Melissa Marie Borras
2/19/1990 – 8/3/2015
She was an amazing daughter, incredible sister, loving aunt, and an awesome friend. Like many others her addiction started with prescription opiates that were prescribed to her. Her life was short but she left a mark in so many lives. She is missed tremendously. My heart goes out to everyone who’s lost a loved one to this epidemic and to those who are still trying to find their way through it.
People who become addicted to alcohol and other drugs are our sons, daughters, mothers, fathers, brothers, sisters, husbands, wives, cousins, loved ones and friends. Individuals may struggle for many years to regain control of their lives. The Center for Prevention and Counseling (The Center) hosted a walk in memory of two young men from Sussex County who lost their struggle with addiction.
The purpose of this walk is to change how addiction and individuals who struggle with substance use disorders are perceived. One hundred percent of your donation will go directly to The Center to help those in need of services to aid them in their struggle with addiction. Donate to Team Borras
Written by Alicia Cook
Drug Addiction is a family disease. It has such a large ripple effect, the collateral damage is immense, and what is hit the most and the hardest by its shrapnel are the loved ones.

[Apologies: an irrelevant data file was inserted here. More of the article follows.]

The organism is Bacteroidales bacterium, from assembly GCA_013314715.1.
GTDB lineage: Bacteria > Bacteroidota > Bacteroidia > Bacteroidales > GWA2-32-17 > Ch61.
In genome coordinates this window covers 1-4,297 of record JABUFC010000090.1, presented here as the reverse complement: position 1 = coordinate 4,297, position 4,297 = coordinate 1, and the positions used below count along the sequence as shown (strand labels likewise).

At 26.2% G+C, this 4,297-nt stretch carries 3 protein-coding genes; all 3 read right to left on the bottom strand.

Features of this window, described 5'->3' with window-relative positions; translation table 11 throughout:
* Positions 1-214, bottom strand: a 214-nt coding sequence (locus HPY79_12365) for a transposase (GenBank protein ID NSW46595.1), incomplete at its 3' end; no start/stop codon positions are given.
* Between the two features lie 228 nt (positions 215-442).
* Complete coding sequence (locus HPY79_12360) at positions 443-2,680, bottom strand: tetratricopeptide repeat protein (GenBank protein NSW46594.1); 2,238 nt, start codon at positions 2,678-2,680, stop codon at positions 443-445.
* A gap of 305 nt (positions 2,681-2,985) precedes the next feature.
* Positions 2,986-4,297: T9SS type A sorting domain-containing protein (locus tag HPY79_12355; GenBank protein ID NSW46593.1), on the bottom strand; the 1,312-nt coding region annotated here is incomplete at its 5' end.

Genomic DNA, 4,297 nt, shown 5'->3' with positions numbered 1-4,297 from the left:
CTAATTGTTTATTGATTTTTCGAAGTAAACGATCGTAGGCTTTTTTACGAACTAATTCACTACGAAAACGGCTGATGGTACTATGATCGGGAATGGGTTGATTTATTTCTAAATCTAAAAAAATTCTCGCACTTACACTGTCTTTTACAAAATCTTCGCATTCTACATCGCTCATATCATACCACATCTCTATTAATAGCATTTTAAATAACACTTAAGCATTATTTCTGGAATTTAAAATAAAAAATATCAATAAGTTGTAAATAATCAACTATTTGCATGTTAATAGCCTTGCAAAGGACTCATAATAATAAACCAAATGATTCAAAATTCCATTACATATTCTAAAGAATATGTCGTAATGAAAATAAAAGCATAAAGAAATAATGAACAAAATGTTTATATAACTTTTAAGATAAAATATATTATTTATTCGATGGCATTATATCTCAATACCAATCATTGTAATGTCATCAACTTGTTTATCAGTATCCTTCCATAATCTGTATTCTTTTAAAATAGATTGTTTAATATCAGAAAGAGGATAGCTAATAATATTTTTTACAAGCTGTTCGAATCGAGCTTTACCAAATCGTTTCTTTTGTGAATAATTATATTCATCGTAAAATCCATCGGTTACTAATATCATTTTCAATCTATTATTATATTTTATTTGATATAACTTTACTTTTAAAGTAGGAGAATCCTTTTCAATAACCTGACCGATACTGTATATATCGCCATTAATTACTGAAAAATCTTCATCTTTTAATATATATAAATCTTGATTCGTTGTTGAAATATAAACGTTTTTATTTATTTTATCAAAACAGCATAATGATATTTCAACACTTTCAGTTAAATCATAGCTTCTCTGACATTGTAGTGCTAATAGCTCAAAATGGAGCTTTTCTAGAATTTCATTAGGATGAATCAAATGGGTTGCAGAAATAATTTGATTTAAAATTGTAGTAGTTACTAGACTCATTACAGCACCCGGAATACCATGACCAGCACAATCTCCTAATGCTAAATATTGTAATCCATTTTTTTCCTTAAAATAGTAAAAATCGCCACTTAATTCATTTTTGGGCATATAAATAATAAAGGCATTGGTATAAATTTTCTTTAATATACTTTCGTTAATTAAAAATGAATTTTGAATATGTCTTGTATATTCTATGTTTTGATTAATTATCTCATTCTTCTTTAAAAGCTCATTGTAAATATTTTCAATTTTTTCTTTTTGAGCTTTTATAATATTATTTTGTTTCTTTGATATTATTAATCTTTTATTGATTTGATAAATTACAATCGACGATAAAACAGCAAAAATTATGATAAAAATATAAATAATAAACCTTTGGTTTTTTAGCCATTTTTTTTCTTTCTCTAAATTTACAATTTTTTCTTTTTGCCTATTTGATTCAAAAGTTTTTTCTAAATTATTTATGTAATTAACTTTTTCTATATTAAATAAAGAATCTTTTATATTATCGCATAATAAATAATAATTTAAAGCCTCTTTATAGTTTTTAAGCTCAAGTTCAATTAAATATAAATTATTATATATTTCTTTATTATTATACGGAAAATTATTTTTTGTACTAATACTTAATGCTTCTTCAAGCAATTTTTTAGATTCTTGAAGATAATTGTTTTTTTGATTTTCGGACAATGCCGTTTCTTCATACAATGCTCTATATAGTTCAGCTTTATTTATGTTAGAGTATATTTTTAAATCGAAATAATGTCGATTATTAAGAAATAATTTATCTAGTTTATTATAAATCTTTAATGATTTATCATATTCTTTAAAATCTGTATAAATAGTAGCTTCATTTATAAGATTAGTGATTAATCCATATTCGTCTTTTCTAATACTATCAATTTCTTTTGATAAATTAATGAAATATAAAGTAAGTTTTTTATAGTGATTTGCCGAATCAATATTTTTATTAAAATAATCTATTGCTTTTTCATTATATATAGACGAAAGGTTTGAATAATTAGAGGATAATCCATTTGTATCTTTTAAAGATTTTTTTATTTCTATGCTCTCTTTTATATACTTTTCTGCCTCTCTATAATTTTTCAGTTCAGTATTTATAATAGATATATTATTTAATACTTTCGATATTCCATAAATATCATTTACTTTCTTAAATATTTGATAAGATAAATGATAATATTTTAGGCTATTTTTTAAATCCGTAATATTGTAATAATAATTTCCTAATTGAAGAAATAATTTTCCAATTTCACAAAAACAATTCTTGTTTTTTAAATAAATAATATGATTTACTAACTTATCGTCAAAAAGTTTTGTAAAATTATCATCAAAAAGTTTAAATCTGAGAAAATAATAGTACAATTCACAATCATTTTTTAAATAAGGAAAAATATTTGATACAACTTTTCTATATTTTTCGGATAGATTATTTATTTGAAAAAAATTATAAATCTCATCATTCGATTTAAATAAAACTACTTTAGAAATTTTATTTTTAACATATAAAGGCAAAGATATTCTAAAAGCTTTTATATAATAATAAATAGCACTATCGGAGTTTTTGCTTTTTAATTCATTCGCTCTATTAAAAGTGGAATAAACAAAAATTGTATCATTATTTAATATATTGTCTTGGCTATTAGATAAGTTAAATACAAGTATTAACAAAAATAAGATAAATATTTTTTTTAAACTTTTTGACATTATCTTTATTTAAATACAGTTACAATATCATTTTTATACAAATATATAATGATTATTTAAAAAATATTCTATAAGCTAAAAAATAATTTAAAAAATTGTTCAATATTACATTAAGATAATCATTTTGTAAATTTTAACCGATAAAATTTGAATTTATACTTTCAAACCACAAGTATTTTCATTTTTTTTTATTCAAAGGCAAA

Drug addiction causes parents to outlive their children. It causes jail time and homelessness. It causes sisters to mourn their siblings. It causes nieces to never meet their aunts. It causes you to miss someone standing right in front of you because there is an absence before the exit.
Drug addiction causes you to wonder if each unexpected phone call is “the” phone call. I know what it’s like to be hurt so badly and made so sick, a part of you wishes you would just get “the” phone call if nothing is going to change. You want that finality. You need the cycle to end. I know what it’s like to hate yourself for even allowing yourself to find relief in that horrible thought.
It causes the “yesterdays” to outnumber the “tomorrows.” It causes things to break; like the law, trust, and homes.
Drug addiction causes statistics to rise and knees to fall, as praying seems like the only thing left to do sometimes.
I used to hear “you can’t let it get to you like this,” or “just cut them out.” Just cut them out — as if they were nothing more than a one dimensional character on a poorly written crime drama. I am met with sympathy now, but more so, sadly, I am met with complete and utter understanding from people who can directly identify with my situation.
As more and more families are affected by addiction, I hear less and less from the peanut galleries. Perhaps they are too busy still thinking it could never happen to them. Or, more realistically, they are terrified that it can